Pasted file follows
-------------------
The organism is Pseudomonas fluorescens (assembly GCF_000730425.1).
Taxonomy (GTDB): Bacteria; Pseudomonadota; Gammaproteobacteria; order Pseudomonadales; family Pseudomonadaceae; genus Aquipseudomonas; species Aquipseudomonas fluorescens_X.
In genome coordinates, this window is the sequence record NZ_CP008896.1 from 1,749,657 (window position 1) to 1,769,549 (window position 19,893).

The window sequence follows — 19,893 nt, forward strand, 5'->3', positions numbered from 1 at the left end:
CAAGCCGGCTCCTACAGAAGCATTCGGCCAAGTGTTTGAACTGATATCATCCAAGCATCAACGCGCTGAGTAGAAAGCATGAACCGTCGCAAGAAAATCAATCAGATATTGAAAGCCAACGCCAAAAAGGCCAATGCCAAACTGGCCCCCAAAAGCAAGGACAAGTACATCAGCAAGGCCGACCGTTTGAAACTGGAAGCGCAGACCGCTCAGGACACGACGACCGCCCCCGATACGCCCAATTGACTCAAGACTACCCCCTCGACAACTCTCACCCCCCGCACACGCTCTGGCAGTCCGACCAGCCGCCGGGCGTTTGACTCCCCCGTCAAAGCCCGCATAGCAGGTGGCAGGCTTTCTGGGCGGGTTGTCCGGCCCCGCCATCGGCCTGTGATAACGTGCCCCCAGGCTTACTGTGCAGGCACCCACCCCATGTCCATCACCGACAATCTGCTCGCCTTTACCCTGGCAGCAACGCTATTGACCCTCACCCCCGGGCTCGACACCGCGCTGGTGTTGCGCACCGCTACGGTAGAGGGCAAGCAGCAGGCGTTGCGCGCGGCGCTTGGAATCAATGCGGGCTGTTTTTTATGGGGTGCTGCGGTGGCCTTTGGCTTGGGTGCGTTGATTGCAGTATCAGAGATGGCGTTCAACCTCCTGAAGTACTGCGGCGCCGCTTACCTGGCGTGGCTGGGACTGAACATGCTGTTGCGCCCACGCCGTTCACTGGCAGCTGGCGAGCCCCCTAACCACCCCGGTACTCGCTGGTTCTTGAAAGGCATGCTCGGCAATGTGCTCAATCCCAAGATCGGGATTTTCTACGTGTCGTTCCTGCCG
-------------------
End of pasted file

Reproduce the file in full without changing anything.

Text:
The organism is Pseudomonas fluorescens (assembly GCF_000730425.1).
Taxonomy (GTDB): Bacteria; Pseudomonadota; Gammaproteobacteria; order Pseudomonadales; family Pseudomonadaceae; genus Aquipseudomonas; species Aquipseudomonas fluorescens_X.
In genome coordinates, this window is the sequence record NZ_CP008896.1 from 1,749,657 (window position 1) to 1,769,549 (window position 19,893).

The window sequence follows — 19,893 nt, forward strand, 5'->3', positions numbered from 1 at the left end:
CAAGCCGGCTCCTACAGAAGCATTCGGCCAAGTGTTTGAACTGATATCATCCAAGCATCAACGCGCTGAGTAGAAAGCATGAACCGTCGCAAGAAAATCAATCAGATATTGAAAGCCAACGCCAAAAAGGCCAATGCCAAACTGGCCCCCAAAAGCAAGGACAAGTACATCAGCAAGGCCGACCGTTTGAAACTGGAAGCGCAGACCGCTCAGGACACGACGACCGCCCCCGATACGCCCAATTGACTCAAGACTACCCCCTCGACAACTCTCACCCCCCGCACACGCTCTGGCAGTCCGACCAGCCGCCGGGCGTTTGACTCCCCCGTCAAAGCCCGCATAGCAGGTGGCAGGCTTTCTGGGCGGGTTGTCCGGCCCCGCCATCGGCCTGTGATAACGTGCCCCCAGGCTTACTGTGCAGGCACCCACCCCATGTCCATCACCGACAATCTGCTCGCCTTTACCCTGGCAGCAACGCTATTGACCCTCACCCCCGGGCTCGACACCGCGCTGGTGTTGCGCACCGCTACGGTAGAGGGCAAGCAGCAGGCGTTGCGCGCGGCGCTTGGAATCAATGCGGGCTGTTTTTTATGGGGTGCTGCGGTGGCCTTTGGCTTGGGTGCGTTGATTGCAGTATCAGAGATGGCGTTCAACCTCCTGAAGTACTGCGGCGCCGCTTACCTGGCGTGGCTGGGACTGAACATGCTGTTGCGCCCACGCCGTTCACTGGCAGCTGGCGAGCCCCCTAACCACCCCGGTACTCGCTGGTTCTTGAAAGGCATGCTCGGCAATGTGCTCAATCCCAAGATCGGGATTTTCTACGTGTCGTTCCTGCCG